China has significant satellite tracking, telemetry, and control assets. India and Japan are investing in significant new SSA capability and data-sharing programs, particularly with the United States. European states are acting independently and also together, pooling national capabilities for SSA under a Space Surveillance and Tracking Support Framework that includes both civilian and military components.

Besides these, APSCO (Asia Pacific Space Cooperation Organisation), Australia, Canada, Iran, South Africa, South Korea, Thailand and a number of other states possess some form of SSA capability. It is important to note that ‘capability’ ranges from nascent to developed, and as a result, a plethora of nations possess at least some capacity of SSA.


SSA information sharing is critical for space security. However, because most data collection is military in nature, sharing largely follows patterns of strategic security cooperation.

The United States SSA Sharing Program includes strategic defence partners Canada, Australia, and the United Kingdom; it also frequently collaborates with France, Germany, and New Zealand and cooperates closely with Japan. Additionally, this program also provides various levels of safety-support services to 19 states; two European intergovernmental organizations; and more than 77 commercial satellite owners, operators, and launchers. The U.S. website serves as a public repository of basic satellite catalogue information, including position data and background information, with some U.S. military satellites excluded.

SSA information is also shared through a number of networks and agencies:

• The European Space Agency’s Space Surveillance and Tracking program (SST) is intended to build a collective database, pulling SSA data from all existing European space surveillance systems.

• ISON, a collection of more than 38 observation facilities with 90 telescopes in 16 countries, uses its telescopes to track space objects and orbital debris in Earth orbits, as well as natural space objects. The network collects more than 2 million observations annually and maintains a catalogue of more than 6,000 space objects.

• APSCO is a China-led intergovernmental organizational for space cooperation that includes Bangladesh, Iran, Mongolia, Pakistan, Peru, Thailand, and Turkey as members and Mexico as an observer.

• CelesTrak, a service provided through the Center for Space Standards & Innovation, a research arm of Analytical Graphics, Inc., operates SOCRATES (Satellite Orbital Conjunction Reports Assessing Threatening Encounters in Space), the first public, online conjunction analysis service.

• The nonprofit Space Data Association (SDA) serves as a central hub for sharing data among major commercial participants. It mainly shares data on the positions of members’ satellites and information to prevent electromagnetic interference.


SSA data collection and distribution are being offered as commercial services. Private companies such as LeoLabs, ExoAnalytics, and L3 Applied Defense Solutions operate terrestrial optical and radar systems that collect orbital data. NorStar Space Data Inc. is developing the first commercial space-based system to collect SSA data. Companies including Analytical Graphics Inc. (AGI) collect, visualize, and analyze commercial SSA data to provide private services such as conjunction warnings, trajectory assessments, and anomaly resolutions.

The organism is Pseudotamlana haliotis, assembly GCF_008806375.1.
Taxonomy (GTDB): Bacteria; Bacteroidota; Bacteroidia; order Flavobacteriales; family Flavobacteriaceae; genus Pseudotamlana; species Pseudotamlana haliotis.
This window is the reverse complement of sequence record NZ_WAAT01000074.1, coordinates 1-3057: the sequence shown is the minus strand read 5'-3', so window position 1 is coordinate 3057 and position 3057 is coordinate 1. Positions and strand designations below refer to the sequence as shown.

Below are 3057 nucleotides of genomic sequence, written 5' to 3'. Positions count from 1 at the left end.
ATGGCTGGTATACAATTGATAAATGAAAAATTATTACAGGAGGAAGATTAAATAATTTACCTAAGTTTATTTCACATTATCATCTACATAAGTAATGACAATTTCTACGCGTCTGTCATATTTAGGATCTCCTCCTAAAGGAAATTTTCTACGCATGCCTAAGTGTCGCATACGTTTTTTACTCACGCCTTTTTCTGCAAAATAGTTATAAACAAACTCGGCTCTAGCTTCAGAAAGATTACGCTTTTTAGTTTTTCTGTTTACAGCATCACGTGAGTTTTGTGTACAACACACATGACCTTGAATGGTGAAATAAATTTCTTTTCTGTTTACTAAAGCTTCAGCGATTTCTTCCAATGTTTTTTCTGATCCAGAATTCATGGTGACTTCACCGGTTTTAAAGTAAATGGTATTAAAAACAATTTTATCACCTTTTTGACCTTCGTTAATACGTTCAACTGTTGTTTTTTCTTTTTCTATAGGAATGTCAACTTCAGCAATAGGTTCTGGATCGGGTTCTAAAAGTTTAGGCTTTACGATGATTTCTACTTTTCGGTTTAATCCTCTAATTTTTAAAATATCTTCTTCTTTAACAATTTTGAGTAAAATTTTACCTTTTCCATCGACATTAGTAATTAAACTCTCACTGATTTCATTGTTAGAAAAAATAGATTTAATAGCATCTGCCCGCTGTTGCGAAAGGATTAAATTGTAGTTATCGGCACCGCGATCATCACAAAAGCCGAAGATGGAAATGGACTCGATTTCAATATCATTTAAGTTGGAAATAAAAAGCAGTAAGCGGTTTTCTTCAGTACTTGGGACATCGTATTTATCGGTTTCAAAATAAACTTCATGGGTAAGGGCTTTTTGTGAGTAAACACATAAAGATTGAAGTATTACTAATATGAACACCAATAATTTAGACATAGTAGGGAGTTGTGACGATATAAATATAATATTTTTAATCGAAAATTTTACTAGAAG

The purveyors of these services have developed private catalogues and databases of orbital objects, with claims that they exceed the capabilities of those published by the U.S. military, particularly for objects in GEO.


There is no global framework to produce and distribute SSA data.

In 2019, the UN Committee on the Peaceful Uses of Outer Space (UN COPUOS) adopted a set of 21 voluntary guidelines for the long-term sustainability of outer space activities. Included in these guidelines are measures to enhance the safety of space operations, including recommendations to:

• share information on space objects and orbital events;

• improve accuracy of orbital data on space objects and enhance the practice and utility of sharing orbital information on space objects; and

• promote the collection, sharing, and dissemination of information on the monitoring of space debris.


The sheer number of objects in space poses a huge challenge to the complete and accurate collection of data. Small and distant objects pose added difficulties. The tools that states and companies currently use have their own problems.

Radar systems are large, expensive, and complex. They are prone to clutter or frequency echoes and jamming of signals by hostile forces. Optical telescopes require specific lighting and atmospheric conditions to view an object. The always-present aperture diffraction means that they cannot form perfect images. Space-based optical telescopes, still emerging technology, are attempting to resolve some of these limitations but are not there yet.

Data precision is also hampered by the growing number of disparate datasets for SSA, which often differ in the orbital parameters that they report for the same space objects. Then sharing precise and timely SSA data is often impeded because so much of it is produced behind a “military curtain.”

A number of initiatives attempt to compile datasets to allow for greater clarity, transparency, and inclusion. For example, the AstriaGraph project at the University of Texas seeks to create an open-source, collaborative dataset. Lockheed Martin’s proprietary iSpace program allows for an intuitive software suite that amalgamates global optical, radar, and radio sensor information in real-time.


Space Security Index 2019

Satellite Times Space Surveillance

U.S. Stratcom

United Nations Office for Outer Space Affairs

Secure World Foundation

European Space Agency SSA

Bhavya Lal, et al, Global Trends in Space Situational Awareness (SSA) and
Space Traffic Management (STM), IDA, 2018